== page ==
Suckers…

But first…
Dulltown, Europe: Today’s existential angst is centred around the idea of athletics.
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I’m not a great vacuumer… Hm, I don’t think that is a real word… My spell-checker certainly doesn’t like it – oh, but I see Google approves of it, so it must be alright…
I know some people ‘whizz the vac round’ or ‘hoover’ every day, but I’m not in that league at all. (I’ll bet William Henry Hoover was really pleased when his name became a household noun and verb back the early 20th c.) I wonder if these enthusiastic house-proud folk can actually see whether their floors need vacuuming? Ah, they can probably spot that the pile of the carpet isn’t lined up like neat furrows in a field as it should be… Me, I do my vacuuming when I can actually see bits of debris peppering the floor in the places I most frequent.
Did you know that the first air-based cleaners from Victorian times actually blew rather than sucked? Yes, some sort of machine (drawn by horses?) would turn up outside your house and jolly chaps would come bouncing in with big flexible pipes, open all the windows, and attempt to blow all your dust out into the street. (I’m not sure how these devises were powered.) I don’t think they worked very well, as you can imagine, but things greatly improved when they changed cleaning machines from blowing to sucking…
I’m not a great vacuumer…
I suppose the next step down from hoovering every day is having a fixed day of the week when you do it, a bit like having a religion; or if you are really slatternly (Can men be slatternly as well as women? I don’t see why not…) you might have a fixed day of the month. Me, I’m more of a ‘every couple of months, whether it needs it or not’ sort of chap.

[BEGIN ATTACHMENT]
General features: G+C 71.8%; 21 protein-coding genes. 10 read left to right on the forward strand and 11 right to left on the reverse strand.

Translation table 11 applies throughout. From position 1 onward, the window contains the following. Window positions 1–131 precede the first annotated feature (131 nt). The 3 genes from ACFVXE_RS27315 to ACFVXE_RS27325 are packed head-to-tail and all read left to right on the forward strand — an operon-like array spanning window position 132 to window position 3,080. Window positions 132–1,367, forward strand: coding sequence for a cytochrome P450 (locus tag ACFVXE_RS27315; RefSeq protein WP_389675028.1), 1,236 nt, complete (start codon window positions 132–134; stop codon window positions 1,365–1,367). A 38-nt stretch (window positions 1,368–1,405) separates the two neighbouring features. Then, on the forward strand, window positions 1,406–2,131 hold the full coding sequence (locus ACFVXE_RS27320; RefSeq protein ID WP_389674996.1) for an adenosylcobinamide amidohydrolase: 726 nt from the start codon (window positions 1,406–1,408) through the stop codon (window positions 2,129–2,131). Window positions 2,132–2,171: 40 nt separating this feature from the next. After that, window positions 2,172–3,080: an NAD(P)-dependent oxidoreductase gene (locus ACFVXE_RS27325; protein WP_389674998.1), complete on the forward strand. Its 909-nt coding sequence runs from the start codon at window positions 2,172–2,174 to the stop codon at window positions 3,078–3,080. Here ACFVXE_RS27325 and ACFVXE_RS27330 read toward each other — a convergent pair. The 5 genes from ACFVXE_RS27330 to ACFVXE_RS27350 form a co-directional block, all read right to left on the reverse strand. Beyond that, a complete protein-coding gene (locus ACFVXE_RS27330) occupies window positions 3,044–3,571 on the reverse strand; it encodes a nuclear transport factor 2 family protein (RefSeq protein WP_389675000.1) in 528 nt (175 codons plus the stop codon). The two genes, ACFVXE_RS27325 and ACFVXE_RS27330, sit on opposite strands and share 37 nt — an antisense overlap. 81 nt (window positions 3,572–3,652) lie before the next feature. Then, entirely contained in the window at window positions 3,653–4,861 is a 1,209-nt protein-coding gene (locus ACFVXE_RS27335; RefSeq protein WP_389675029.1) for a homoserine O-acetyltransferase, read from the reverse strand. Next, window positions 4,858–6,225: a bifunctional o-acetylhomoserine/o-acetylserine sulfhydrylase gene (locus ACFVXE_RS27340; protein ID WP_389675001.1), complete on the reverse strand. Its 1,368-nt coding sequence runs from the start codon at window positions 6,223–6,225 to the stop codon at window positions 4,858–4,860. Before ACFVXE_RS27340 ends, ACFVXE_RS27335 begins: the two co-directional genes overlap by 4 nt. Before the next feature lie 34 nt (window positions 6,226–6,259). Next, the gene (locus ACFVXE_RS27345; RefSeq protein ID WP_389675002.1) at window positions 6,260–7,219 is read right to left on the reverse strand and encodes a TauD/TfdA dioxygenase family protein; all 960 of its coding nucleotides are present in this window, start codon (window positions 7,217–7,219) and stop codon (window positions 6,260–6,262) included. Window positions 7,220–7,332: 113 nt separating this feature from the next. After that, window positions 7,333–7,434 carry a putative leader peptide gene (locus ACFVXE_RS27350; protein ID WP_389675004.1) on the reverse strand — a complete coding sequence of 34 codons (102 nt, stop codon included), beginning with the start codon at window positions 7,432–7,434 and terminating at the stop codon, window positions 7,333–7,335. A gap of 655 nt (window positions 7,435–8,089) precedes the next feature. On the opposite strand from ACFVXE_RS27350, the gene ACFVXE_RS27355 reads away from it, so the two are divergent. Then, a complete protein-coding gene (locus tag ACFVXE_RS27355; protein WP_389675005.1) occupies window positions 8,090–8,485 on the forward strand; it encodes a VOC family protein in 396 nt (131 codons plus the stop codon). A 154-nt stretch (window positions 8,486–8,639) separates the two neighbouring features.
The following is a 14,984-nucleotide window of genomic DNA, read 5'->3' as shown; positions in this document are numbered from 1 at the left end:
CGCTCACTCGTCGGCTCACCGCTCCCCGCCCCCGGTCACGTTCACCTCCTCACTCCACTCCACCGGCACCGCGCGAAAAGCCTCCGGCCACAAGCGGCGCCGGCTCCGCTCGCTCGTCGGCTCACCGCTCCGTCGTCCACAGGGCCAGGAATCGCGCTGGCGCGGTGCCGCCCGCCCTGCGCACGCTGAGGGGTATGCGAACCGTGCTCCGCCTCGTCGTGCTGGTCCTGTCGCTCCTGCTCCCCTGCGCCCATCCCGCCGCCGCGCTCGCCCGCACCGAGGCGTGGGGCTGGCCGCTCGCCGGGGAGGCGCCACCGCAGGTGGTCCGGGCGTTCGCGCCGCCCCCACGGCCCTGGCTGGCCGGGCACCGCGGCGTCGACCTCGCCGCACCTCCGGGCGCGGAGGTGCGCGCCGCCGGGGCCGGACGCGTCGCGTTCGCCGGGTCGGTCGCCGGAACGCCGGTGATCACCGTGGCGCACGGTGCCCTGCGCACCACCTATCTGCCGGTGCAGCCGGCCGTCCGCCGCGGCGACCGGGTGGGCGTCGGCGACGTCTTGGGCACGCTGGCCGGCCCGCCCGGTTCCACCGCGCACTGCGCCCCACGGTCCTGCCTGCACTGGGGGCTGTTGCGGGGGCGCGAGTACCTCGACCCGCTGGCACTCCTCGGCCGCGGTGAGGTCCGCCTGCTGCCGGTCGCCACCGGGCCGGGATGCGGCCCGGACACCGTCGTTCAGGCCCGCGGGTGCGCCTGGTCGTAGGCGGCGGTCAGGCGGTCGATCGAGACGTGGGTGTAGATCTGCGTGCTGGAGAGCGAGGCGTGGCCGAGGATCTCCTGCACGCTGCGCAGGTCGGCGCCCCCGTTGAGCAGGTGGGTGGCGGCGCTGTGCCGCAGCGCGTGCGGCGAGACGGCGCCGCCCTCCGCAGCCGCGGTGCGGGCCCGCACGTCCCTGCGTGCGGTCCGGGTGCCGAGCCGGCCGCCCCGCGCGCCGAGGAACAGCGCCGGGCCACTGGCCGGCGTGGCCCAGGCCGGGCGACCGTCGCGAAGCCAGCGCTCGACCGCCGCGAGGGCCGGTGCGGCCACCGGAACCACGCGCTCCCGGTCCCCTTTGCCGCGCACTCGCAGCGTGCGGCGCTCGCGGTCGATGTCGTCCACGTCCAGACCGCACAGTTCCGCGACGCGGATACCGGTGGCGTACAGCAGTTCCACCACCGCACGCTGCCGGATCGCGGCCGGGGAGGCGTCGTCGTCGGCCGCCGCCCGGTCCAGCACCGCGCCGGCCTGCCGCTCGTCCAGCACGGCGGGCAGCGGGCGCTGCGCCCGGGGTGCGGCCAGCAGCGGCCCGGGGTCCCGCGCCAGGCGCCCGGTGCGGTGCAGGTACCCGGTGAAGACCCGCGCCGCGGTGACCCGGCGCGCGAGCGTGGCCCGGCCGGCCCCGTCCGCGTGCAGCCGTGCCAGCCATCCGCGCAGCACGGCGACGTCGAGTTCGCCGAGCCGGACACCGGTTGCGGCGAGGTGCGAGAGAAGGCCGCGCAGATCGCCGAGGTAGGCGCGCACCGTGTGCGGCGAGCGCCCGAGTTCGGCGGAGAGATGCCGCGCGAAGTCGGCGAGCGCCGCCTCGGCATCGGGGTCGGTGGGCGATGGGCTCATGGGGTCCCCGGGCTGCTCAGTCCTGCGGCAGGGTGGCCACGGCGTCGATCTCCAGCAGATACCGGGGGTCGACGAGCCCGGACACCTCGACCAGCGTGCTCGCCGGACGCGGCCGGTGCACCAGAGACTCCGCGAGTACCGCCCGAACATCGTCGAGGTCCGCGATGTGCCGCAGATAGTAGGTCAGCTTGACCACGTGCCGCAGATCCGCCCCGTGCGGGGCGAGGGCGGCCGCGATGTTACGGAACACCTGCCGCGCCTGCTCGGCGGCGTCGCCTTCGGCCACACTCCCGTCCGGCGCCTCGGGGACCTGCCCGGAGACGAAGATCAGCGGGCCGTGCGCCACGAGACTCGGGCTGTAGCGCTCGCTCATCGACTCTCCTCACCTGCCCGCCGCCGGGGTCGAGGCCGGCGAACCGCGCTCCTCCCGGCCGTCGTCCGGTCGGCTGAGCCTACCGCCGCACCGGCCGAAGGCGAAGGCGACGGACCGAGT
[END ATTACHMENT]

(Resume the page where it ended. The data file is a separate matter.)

I don’t like vacuuming, and I don’t like my vacuum cleaner. It’s a bastard!… Sorry dear reader, but it is! I suppose I should have bought a more expensive one…
Do you recall several years ago there was a craze for well-off people to buy very very expensive industrial strength vacuum cleaners? I seem to remember that they cost about £700, (possibly) What was that all about? Was it all a big scam? (Kirby)
Anyway mine is a cheap one, and it is a bastard! There, I’ve said it again. Here we are in the 21st c. and this thing won’t pick up any bits on the carpet that have decided to live close to the skirting-board, or are in the lee of a heavy piece of furniture. No matter how you wheel and bang the machine around the bastard thing refuses to show any interest in them; and no, I don’t bother bending down to pick them up by hand dear reader – they can stay there for ever for all I care!…
Yes, as you can imagine I do ‘eff and blind’ (E and B) a lot when I’m hoovering, especially in the bathroom which has smooth laminate flooring. Well… apart from it ignoring the fluff by the skirting boards as expected, it deliberately tricks me. Yes, really… It appears to devour the small rolling tumbleweeds of fluff in the middle of the floor, but really what it is doing is sneaking some of them underneath the body of thing and popping them out the back so that when you pull the cleaner back to get the buggers it blows them around the floor; you end up having to lift the cleaner up bodily and drop it on to them to catch ’em – it’s just not good enough!
Oh, and when you empty the brute a piece of coloured plastic tubing (left-hand thread) drops into the bin on top of the dust and has to be carefully screwed back in. Oh, and in the instructions for the bastard thing it warns that you must not pick the cleaner up by the handle – a second handle lower down must be used – the upper handle would of course break under the weight of the stupid thing…
I’m not really a great vacuumer…

About Dave Whatt

Grumpy old surrealist artist, musician, postcard maker, bluesman, theatre set designer, and debonair man-about-town. My favourite tools are the plectrum and the pencil...
This entry was posted in brain, design, existentialism, expletives, Grumpiness, history, humour, information, money, observations, surrealism, words and tagged , , , , , , , , , , , , , , , , , , . Bookmark the permalink.

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